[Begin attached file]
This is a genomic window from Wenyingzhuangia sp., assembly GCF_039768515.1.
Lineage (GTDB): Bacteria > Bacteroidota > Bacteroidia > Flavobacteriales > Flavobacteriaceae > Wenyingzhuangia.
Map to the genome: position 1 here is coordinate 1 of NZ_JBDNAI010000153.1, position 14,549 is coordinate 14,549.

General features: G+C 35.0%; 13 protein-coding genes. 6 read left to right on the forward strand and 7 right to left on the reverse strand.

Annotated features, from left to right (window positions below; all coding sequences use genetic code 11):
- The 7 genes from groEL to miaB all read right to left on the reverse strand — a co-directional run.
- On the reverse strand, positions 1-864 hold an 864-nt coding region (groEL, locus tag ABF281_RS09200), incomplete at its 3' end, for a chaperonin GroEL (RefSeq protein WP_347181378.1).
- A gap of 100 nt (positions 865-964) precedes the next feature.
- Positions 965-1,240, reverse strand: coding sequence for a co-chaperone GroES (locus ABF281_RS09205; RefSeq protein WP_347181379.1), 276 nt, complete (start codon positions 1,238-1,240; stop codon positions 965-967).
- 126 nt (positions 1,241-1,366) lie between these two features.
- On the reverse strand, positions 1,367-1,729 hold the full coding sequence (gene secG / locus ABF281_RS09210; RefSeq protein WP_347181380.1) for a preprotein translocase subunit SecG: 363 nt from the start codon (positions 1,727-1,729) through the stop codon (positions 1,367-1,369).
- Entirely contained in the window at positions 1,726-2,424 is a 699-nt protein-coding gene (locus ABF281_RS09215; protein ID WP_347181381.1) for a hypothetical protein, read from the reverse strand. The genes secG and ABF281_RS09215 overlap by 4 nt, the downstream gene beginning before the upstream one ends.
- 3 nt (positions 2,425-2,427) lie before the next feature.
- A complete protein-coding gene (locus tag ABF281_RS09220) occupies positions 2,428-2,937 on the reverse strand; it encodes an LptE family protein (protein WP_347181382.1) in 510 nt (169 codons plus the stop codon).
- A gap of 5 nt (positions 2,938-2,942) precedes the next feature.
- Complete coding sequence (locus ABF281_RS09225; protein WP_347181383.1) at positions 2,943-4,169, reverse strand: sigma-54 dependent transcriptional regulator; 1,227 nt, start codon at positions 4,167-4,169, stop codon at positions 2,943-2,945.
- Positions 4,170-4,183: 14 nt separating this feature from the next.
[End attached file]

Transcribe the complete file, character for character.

This is a genomic window from Wenyingzhuangia sp., assembly GCF_039768515.1.
Lineage (GTDB): Bacteria > Bacteroidota > Bacteroidia > Flavobacteriales > Flavobacteriaceae > Wenyingzhuangia.
Map to the genome: position 1 here is coordinate 1 of NZ_JBDNAI010000153.1, position 14,549 is coordinate 14,549.

General features: G+C 35.0%; 13 protein-coding genes. 6 read left to right on the forward strand and 7 right to left on the reverse strand.

Annotated features, from left to right (window positions below; all coding sequences use genetic code 11):
- The 7 genes from groEL to miaB all read right to left on the reverse strand — a co-directional run.
- On the reverse strand, positions 1-864 hold an 864-nt coding region (groEL, locus tag ABF281_RS09200), incomplete at its 3' end, for a chaperonin GroEL (RefSeq protein WP_347181378.1).
- A gap of 100 nt (positions 865-964) precedes the next feature.
- Positions 965-1,240, reverse strand: coding sequence for a co-chaperone GroES (locus ABF281_RS09205; RefSeq protein WP_347181379.1), 276 nt, complete (start codon positions 1,238-1,240; stop codon positions 965-967).
- 126 nt (positions 1,241-1,366) lie between these two features.
- On the reverse strand, positions 1,367-1,729 hold the full coding sequence (gene secG / locus ABF281_RS09210; RefSeq protein WP_347181380.1) for a preprotein translocase subunit SecG: 363 nt from the start codon (positions 1,727-1,729) through the stop codon (positions 1,367-1,369).
- Entirely contained in the window at positions 1,726-2,424 is a 699-nt protein-coding gene (locus ABF281_RS09215; protein ID WP_347181381.1) for a hypothetical protein, read from the reverse strand. The genes secG and ABF281_RS09215 overlap by 4 nt, the downstream gene beginning before the upstream one ends.
- 3 nt (positions 2,425-2,427) lie before the next feature.
- A complete protein-coding gene (locus tag ABF281_RS09220) occupies positions 2,428-2,937 on the reverse strand; it encodes an LptE family protein (protein WP_347181382.1) in 510 nt (169 codons plus the stop codon).
- A gap of 5 nt (positions 2,938-2,942) precedes the next feature.
- Complete coding sequence (locus ABF281_RS09225; protein WP_347181383.1) at positions 2,943-4,169, reverse strand: sigma-54 dependent transcriptional regulator; 1,227 nt, start codon at positions 4,167-4,169, stop codon at positions 2,943-2,945.
- Positions 4,170-4,183: 14 nt separating this feature from the next.